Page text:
Google Deleted 200 Million “Pirate” Search Results in 2013

Copyright holders have asked Google to remove more than 200,000,000 allegedly infringing links from its search engine this year. At the current rate the 2013 total is expected to exceed a record breaking quarter billion URLs. Music industry groups RIAA and BPI are the most active senders, with dozens of millions of URLs each. FilesTube is the most-censored site, with over seven million of the search engine's links now removed from Google's search results.

googleSince last year copyright holders have started to increase the number of DMCA takedown requests they send to Google.

In 2011 Google was asked to remove less than 10 million links from its search engine. Last year this quickly grew to more than 50 million and in 2013 this might quintuple again to a quarter billion allegedly infringing links.

Google doesn’t report yearly figures, but TorrentFreak compiled all the weekly reports and found that the number of URLs submitted by copyright holders just surpassed the 200 million mark – 202,230,523 to be precise – of which roughly 99% were removed from Google’s search results.

The BPI and RIAA are the most active senders of DMCA takedown requests. The music groups have sent notices for 43 million and 31 million URLs respectively over the past year.

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In total 29,434 copyright holders asked Google to remove links from 295,726 domains. File-hosting search engine FilesTube is the most targeted site – the Polish company had a huge 7,677,420 links removed from Google’s search results over the past year.

While Google responds swiftly to takedown requests, copyright holders are far from satisfied.

For the RIAA the staggering amount of takedown requests only confirms the notion that the process isn’t very effective, and that search engines need to do more. Brad Buckles, RIAA executive vice president of anti-piracy, previously suggested that Google should start banning entire domains from its search results.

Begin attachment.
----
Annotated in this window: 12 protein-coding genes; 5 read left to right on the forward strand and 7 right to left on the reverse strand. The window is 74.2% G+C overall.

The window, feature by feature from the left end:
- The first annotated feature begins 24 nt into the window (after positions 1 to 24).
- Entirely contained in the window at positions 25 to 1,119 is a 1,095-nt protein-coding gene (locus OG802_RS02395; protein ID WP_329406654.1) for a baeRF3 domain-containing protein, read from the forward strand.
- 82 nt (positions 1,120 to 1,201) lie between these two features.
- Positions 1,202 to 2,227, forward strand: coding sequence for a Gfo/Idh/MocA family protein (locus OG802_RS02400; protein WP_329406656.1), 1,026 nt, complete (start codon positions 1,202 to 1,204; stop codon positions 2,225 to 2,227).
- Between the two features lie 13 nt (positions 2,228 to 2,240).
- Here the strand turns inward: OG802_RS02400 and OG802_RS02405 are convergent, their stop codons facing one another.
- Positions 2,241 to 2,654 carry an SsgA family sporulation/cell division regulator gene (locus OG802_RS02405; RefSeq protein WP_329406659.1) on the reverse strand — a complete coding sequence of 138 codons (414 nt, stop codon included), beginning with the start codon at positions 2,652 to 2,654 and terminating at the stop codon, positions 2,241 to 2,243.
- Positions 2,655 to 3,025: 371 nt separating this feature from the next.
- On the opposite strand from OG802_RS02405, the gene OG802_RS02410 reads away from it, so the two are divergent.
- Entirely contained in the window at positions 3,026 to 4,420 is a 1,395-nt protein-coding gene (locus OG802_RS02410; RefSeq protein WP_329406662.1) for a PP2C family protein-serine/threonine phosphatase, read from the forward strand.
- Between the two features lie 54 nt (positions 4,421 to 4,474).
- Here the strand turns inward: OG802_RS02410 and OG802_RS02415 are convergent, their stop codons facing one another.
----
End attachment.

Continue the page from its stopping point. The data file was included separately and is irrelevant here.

“Every day produces more results and there is no end in sight. We are using a bucket to deal with an ocean of illegal downloading,” Buckles said.

“Isn’t it simply logical and fair at some point to conclude that such links are infringing without requiring content owners to keep expending time and resources to have the link taken down?”

On the other side of the entertainment spectrum the MPAA also sees room for improvement. Last month the movie studio group released a new report suggesting that Google and other search engines are major piracy facilitators. In line with the RIAA, the MPAA urges Google to do more to keep people away from “pirate” sites.

“Search engines bear responsibility for introducing people to infringing content — even people who aren’t actively looking for it,” MPAA boss and former Senator Chris Dodd said at the time.

“The television and movie community is working every day to develop new and innovative ways to watch content online, and as the Internet’s gatekeepers, search engines share a responsibility to play a constructive role in not directing audiences to illegitimate content.”

Google hasn’t been completely deaf to the concerns of copyright holders and recently released a report of their own, detailing the various anti-piracy measures it uses. However, the company also noted the importance of legal offerings. Without legal options it’s hard to beat unauthorized copying, Google argued.

“Piracy often arises when consumer demand goes unmet by legitimate supply. As services ranging from Netflix to Spotify to iTunes have demonstrated, the best way to combat piracy is with better and more convenient legitimate services,” the company explained.

“The right combination of price, convenience, and inventory will do far more to reduce piracy than enforcement can.”

From the above it’s clear that there is still a wide gap between the demands of rightsholders and what Google is willing to offer them. Since lawmakers in the United States are looking to update the current DMCA, the outcome of the battle may in part shape future copyright law.

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